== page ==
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Self Protection and Averting Behavior, Values of Statistical Lives, and Benefit Cost Analysis of Environmental Policy

  • Glenn C. Blomquist

Individuals can be observed in a variety of activities that affect their health and safety. Protective behavior is evident in motorist choice of automobile type, safety equipment such as seat belts, and speed of travel. Choices concerning safety helmets, cigarette smoking and installation of fire alarms change risks of death that individuals experience. Choice of residence when housing markets encompass Superfund sites influences the amount of risk that individuals face. Visits to health clinics for preventive care can reduce risks to health. The purpose of this paper is twofold. The first purpose is to review studies which estimate values of mortality risks based on the tradeoffs which individual consumers make. The second purpose is to assess how useful the estimates are for BCA of environmental policy and suggest directions for future research.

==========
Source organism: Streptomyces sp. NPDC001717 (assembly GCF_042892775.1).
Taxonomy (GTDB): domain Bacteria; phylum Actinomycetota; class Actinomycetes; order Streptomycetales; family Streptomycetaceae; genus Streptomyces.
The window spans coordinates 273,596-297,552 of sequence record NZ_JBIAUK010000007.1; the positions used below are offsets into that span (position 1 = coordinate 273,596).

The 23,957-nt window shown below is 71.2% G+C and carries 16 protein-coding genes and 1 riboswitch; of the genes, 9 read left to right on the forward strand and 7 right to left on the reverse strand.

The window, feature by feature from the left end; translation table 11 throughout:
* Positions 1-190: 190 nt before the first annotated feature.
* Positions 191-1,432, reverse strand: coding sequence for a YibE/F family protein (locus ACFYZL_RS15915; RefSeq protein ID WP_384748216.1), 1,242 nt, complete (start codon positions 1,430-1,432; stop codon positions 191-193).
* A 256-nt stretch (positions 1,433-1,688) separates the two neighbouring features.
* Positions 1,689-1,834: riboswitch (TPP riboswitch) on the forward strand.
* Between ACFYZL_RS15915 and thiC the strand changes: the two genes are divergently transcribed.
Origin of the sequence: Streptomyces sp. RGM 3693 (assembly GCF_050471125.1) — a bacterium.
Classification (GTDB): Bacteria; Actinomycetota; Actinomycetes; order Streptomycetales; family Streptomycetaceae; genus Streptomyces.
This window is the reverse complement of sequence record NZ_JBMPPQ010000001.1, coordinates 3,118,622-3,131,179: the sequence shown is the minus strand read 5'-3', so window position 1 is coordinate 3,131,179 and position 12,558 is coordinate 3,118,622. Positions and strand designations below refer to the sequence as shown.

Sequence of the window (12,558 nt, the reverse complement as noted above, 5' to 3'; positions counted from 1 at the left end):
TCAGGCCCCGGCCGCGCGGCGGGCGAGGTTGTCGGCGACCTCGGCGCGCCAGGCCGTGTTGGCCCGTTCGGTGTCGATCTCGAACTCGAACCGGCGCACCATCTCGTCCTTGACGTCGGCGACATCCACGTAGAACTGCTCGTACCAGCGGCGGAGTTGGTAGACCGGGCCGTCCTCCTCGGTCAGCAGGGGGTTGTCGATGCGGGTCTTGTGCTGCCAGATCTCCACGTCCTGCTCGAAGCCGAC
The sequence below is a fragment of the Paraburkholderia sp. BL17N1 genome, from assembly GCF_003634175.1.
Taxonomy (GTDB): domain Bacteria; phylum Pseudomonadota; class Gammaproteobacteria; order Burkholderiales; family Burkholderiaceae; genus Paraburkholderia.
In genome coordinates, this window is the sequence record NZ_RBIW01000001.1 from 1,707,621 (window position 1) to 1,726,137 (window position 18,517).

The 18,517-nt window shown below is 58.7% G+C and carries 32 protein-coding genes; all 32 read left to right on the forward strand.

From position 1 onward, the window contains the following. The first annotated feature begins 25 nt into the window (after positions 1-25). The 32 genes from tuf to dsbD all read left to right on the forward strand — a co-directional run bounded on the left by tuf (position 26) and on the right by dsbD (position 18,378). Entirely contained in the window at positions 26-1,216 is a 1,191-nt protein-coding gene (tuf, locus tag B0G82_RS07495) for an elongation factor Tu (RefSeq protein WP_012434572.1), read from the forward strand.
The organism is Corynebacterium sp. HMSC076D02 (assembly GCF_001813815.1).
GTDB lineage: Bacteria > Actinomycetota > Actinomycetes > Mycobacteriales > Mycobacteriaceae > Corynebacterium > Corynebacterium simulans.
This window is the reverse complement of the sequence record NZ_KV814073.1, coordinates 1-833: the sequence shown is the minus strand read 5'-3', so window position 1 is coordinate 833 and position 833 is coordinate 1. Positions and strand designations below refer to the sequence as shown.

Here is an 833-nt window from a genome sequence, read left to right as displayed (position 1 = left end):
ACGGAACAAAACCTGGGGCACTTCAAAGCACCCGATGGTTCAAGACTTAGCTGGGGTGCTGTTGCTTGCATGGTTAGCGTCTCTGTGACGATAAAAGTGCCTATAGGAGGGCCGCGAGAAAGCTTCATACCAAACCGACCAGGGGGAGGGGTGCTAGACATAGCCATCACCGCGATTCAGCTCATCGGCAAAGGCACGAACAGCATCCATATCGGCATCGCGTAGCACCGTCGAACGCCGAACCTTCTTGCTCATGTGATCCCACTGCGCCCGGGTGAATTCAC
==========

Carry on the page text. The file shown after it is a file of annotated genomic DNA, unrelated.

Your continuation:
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File URL: http://yosemite.epa.gov/ee/epa/eed.nsf/WPNumber/2003-02/$File/2003-02.PDF
File Function: First version, 2003
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Paper provided by National Center for Environmental Economics, U.S. Environmental Protection Agency in its series NCEE Working Paper Series with number 200302.

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Length: 50 pages
Date of creation: Mar 2003
Date of revision: Mar 2003
Handle: RePEc:nev:wpaper:wp200302
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